Puneet Varma (Editor)


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Grouping  Mythological
Mythology  World Mythology
Habitat  Ocean, sea
Based on  fish
Similar Creatures  Mermaid, Havmand
Sub grouping  Water spirit
Country  Worldwide
First Mentioned  1000 BC
Mythological Origin  Greece
Merman httpssmediacacheak0pinimgcomoriginals58

Abilities  Foretells and provokes disaster, Causes shipwreck, Stirs up terrible storm
Similar  Mermaid, Amabie, Mermaid of Zennor

Real life merman exhibit

Mermen are mythical male equivalents and counterparts of mermaids – legendary creatures who have the form of a male human from the waist up and are fish-like from the waist down, having scaly fish tails in place of legs. A "merboy" is a young merman.


Merman Merman in Blue by daekazu on DeviantArt

In contrast to mermaids, mermen were traditionally depicted as unattractive. However, some modern depictions show them as handsome.

Mermaid merman


Merman Merman in Blue by daekazu on DeviantArt

In Greek mythology, mermen were often illustrated to have green seaweed-like hair, a beard, and a trident. In Irish mythology, mermen (see merrow) are described as extremely ugly creatures with green hair, teeth and skin, narrow eyes and a red nose. In Medieval Europe, mermen were sometimes held responsible for causing violent storms and sinking ships.

Merman Real life Merman 01 by hottestillusion Mermen Pinterest Sharks

In Finnish mythology, a vetehinen, a type of Neck, is sometimes portrayed as a magical, powerful, bearded man with the tail of a fish. He can cure illnesses, lift curses and brew potions, but he can also cause unintended harm by becoming too curious about human life. The boto of the Amazon River regions is described according to local lore as taking the form of a human or merman, also known as encantado ("enchanted one" in Portuguese) and with the habit of seducing human women and impregnating them. Chinese mermen were believed to only surface during storms or, in some cases, were believed to have the ability to cause storms.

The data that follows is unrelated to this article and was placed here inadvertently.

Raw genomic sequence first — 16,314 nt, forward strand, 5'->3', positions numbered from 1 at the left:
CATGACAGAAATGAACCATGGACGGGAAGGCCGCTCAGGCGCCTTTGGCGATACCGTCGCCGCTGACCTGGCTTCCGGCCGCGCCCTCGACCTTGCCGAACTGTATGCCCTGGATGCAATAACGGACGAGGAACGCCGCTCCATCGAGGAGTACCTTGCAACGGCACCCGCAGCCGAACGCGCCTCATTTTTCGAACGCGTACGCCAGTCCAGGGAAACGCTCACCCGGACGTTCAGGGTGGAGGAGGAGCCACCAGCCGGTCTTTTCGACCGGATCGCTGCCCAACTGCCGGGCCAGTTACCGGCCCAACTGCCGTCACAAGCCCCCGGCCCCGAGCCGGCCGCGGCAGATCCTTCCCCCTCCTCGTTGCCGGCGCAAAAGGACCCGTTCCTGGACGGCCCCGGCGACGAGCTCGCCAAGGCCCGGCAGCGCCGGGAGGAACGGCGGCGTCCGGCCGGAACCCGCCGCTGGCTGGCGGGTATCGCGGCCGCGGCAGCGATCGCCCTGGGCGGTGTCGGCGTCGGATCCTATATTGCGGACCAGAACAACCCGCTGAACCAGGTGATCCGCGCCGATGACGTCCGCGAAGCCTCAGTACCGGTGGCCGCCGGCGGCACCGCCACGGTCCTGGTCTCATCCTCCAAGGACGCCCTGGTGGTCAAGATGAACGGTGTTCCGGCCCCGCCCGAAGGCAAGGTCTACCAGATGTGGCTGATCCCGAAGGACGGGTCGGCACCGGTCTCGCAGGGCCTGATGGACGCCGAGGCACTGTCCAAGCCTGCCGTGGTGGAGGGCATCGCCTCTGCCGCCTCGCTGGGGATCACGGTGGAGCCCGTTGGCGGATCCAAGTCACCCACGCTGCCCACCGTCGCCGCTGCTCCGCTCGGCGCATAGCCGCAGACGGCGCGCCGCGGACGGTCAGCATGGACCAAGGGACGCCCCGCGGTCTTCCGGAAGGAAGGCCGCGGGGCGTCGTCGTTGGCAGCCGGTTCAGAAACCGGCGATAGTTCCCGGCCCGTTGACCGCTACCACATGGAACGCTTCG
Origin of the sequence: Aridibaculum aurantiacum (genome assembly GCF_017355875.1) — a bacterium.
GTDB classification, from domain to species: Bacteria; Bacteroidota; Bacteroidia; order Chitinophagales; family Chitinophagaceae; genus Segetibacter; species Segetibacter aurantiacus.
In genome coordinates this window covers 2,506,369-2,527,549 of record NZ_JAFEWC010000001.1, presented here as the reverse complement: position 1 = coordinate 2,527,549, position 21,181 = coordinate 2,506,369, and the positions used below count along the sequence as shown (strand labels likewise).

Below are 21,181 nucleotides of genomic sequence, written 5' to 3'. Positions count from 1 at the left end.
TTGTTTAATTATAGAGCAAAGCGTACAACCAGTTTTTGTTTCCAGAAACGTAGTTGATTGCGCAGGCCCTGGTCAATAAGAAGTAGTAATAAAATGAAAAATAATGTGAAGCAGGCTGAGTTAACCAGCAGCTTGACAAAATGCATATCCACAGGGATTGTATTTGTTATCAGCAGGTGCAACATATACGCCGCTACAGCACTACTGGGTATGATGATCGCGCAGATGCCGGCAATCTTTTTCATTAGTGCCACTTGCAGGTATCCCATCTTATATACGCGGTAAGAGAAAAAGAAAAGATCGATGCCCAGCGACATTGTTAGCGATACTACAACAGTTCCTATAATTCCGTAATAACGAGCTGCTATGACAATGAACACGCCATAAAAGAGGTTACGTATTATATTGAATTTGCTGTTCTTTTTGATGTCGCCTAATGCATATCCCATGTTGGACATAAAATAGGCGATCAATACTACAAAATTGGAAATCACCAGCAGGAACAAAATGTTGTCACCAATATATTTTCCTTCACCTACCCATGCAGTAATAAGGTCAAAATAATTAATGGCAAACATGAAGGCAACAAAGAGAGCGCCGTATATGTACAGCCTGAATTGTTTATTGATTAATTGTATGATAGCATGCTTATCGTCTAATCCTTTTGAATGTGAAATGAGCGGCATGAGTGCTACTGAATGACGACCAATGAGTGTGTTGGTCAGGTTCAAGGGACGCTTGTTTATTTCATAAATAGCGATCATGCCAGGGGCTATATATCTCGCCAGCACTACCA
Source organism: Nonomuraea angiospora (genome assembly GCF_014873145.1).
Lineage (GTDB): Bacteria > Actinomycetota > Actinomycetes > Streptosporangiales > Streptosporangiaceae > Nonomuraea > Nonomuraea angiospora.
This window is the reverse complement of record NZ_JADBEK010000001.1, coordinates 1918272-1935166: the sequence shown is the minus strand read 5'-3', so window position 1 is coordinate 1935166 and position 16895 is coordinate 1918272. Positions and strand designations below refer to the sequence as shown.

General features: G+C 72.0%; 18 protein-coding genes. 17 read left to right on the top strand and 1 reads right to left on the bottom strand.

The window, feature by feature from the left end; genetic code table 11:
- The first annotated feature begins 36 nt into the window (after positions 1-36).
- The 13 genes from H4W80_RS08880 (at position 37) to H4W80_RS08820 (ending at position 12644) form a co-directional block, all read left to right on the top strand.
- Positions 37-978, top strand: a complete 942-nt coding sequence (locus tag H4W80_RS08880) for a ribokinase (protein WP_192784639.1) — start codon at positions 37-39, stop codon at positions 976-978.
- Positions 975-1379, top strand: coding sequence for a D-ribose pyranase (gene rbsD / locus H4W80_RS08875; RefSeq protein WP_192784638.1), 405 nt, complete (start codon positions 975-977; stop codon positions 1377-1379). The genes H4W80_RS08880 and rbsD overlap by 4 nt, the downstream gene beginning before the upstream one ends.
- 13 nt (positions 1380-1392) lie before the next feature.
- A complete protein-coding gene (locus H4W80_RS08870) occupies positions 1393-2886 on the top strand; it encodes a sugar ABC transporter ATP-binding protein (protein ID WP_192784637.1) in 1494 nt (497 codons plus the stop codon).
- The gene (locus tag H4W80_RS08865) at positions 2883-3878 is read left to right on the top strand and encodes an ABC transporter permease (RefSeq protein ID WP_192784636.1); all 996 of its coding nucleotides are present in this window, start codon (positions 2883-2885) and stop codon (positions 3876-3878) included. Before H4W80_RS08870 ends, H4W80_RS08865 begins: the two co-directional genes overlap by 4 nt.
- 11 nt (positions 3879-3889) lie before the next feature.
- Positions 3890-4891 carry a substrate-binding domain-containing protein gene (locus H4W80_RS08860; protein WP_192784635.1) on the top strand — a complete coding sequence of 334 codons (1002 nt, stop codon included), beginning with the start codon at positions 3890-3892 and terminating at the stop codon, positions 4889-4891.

Merman Philip the merman 2 by Jartist4 on DeviantArt

The actions and behavior of mermen can vary wildly depending on the source and time period of the stories. They have been said to sink ships by summoning great storms, but also said to be wise teachers, according to earlier mythology. Mermen, just like mermaids, can lure and attract humans with their enchantingly beautiful, soft melodic and seductive siren-like singing voices and tones.

Notable mermen

Merman Fantasy Gay Creatures MERMAN

The most well-known merman was probably Triton, son of Poseidon and Amphitrite. Although Amphitrite gave birth to a merman, neither Poseidon nor Amphitrite were merfolk, although both were able to live under water as easily as on land. Triton was also known as the Trumpeter of the Sea for his usage of a conch shell.

Other noteworthy mermen were the Babylonian Oannes and Ea, and the Sumerian Enki.

Merman Merman For the Sea Pinterest Love this Sons and Nice

Another notable merman from Greek mythology was Glaucus. He was born a human and lived his early life as a fisherman. One day, while fishing, he saw that the fish he caught would jump from the grass and into the sea. He ate some of the grass, believing it to have magical properties, and felt an overwhelming desire to be in the sea. He jumped in the ocean and refused to go back on land. The sea gods nearby heard his prayers and transformed him into a sea god. Ovid describes the transformation of Glaucus in the Metamorphoses, describing him as a blue-green man with a fishy member where his legs had been.

Norse mythology, in particular Icelandic folklore, has mermen known as Marbendlar.

Merman Merman favourites by Trekoid on DeviantArt

In Dogon mythology (not to be confused with the semitic fish god Dagon), ancestral spirits called Nommo had humanoid upper torsos, legs and feet, and a fish-like lower torso and tail.

The Russian medieval epic Sadko contains a Sea Tsar who is a merman.


A "merman" (actually a Fiji mermaid) was supposedly found in Banff, Alberta. It has a display at the Indian Trading Post.


Merman Wikipedia